Our Nechells Knows Community Assembly which took place over two months in 2021 in a small area of Birmingham demonstrates the potential for this kind of coordination. Our ‘community assembly’ model combined deliberative methodologies with light-touch activities drawn from community development practice (such as political education exercises and community organising methods).
The output was a set of 48 recommendations that were presented to a group of local powerholders. But perhaps more excitingly, those who made up the assembly have since set up their own community group alongside other residents. The assembly produced not only recommendations but also a community network that can itself deliver on those recommendations or advocate for other local stakeholders to do so.
Where bottom-up meets top-down
We’re keen to experiment more at the intersection of public deliberation and community development, building on our experiences in Nechells.
Just as some forms of public engagement (including deliberative engagement) can be criticised for being too tightly constrained (often within parameters set by existing powerholders), community development has been criticised for often (in practice, if not theory) lacking political teeth and for empowering well-connected community members at the expense of others.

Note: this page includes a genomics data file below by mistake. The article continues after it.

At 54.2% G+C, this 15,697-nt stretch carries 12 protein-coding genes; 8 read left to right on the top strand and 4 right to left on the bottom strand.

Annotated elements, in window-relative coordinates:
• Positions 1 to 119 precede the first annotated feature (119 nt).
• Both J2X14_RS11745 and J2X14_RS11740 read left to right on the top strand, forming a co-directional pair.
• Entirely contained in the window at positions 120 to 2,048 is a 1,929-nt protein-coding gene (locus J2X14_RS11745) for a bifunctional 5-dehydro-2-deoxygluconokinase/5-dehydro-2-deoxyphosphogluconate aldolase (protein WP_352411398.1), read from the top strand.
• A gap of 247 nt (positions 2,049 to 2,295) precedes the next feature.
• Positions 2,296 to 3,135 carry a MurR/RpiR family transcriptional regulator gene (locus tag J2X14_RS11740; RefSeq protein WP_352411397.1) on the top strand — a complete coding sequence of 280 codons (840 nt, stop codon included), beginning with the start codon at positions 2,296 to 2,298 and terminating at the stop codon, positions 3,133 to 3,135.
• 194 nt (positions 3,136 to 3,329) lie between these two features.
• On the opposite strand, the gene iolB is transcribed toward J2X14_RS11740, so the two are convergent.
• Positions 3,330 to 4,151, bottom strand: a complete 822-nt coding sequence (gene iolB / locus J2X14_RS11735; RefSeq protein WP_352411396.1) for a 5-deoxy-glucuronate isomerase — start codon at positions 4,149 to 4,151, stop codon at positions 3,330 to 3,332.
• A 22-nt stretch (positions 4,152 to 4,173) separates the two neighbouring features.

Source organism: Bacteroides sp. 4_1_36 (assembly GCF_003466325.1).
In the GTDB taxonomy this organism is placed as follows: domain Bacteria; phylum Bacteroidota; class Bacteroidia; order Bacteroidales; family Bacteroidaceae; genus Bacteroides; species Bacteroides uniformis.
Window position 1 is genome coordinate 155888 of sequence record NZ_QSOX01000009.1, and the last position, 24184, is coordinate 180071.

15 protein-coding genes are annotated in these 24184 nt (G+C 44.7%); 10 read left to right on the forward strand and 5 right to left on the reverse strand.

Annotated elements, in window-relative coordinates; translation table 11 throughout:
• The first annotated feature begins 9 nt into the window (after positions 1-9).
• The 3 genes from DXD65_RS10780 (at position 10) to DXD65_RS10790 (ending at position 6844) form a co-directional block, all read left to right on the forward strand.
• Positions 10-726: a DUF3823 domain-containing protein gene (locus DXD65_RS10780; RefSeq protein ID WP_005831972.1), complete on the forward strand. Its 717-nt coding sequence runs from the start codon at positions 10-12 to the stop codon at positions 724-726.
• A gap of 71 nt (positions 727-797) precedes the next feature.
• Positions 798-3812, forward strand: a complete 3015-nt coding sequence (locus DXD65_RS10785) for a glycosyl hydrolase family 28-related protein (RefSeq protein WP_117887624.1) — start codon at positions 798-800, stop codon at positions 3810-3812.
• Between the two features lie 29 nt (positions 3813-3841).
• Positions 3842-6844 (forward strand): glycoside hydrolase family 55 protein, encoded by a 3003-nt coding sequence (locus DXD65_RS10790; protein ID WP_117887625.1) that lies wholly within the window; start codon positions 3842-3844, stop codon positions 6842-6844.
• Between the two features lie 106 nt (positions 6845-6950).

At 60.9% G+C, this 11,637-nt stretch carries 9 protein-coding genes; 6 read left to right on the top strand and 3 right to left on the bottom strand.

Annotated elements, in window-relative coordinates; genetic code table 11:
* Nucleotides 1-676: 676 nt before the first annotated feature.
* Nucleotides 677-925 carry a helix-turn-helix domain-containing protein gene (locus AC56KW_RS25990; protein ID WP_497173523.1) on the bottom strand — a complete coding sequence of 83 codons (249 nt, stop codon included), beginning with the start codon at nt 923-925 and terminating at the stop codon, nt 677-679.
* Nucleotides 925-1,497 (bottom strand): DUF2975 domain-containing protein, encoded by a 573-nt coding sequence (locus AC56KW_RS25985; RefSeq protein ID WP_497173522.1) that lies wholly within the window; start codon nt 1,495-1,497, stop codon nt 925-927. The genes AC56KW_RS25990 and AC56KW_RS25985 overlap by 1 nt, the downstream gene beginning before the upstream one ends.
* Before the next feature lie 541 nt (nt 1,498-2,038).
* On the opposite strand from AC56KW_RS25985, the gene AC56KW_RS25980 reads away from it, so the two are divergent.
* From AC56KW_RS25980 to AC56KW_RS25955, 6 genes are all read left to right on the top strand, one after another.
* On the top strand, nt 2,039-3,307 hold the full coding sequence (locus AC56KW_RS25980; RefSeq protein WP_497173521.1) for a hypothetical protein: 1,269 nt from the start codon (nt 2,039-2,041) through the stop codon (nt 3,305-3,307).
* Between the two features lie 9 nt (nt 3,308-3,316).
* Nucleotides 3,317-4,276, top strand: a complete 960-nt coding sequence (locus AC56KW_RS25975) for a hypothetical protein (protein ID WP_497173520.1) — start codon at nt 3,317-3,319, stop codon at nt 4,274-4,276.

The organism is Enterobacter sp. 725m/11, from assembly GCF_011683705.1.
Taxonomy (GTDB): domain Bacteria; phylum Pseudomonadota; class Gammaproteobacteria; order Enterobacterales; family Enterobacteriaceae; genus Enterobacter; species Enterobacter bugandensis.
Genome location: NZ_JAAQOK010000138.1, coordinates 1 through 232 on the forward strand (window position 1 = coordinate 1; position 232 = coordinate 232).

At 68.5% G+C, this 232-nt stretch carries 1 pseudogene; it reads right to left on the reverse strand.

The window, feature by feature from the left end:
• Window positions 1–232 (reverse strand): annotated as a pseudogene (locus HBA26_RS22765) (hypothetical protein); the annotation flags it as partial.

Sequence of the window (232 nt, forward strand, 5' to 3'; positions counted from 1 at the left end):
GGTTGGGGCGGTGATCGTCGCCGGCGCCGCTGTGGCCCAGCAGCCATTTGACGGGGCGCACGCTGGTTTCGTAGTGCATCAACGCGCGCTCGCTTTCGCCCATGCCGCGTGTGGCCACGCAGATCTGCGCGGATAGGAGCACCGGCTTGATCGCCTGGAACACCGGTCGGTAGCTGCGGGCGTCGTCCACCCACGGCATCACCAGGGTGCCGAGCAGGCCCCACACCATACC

We think models of public participation that combine elements of both deliberative democracy and community development provide one example of how to address these criticisms, combining the robust recruitment and political efficacy of public deliberation with longer-term ‘social capital’ benefits generated by high-quality community development practice.
There will always be a tension between the ‘top-down’ and the ‘bottom-up’ – this is one of the many reasons why building a participatory democracy is such a complex and demanding task. But we believe bottom-up forms of community development and top-down exercises of institutional reform and public engagement can be in productive tension, together helping to narrow the deep fault lines of political inequality in the UK.
We will continue to push for a more active and empowering democracy at the RSA over the coming months. Keep chekcing back for further updates.
Where do you see the benefits of participatory democracy? Let us know in the comments section below.
This report highlights six transitions in policy and practice that can help local authorities advance and embed local participatory democracy.
This report explores the ability of deliberative processes to give residents more decision-making power and direction-setting in their homes and neighbourhoods.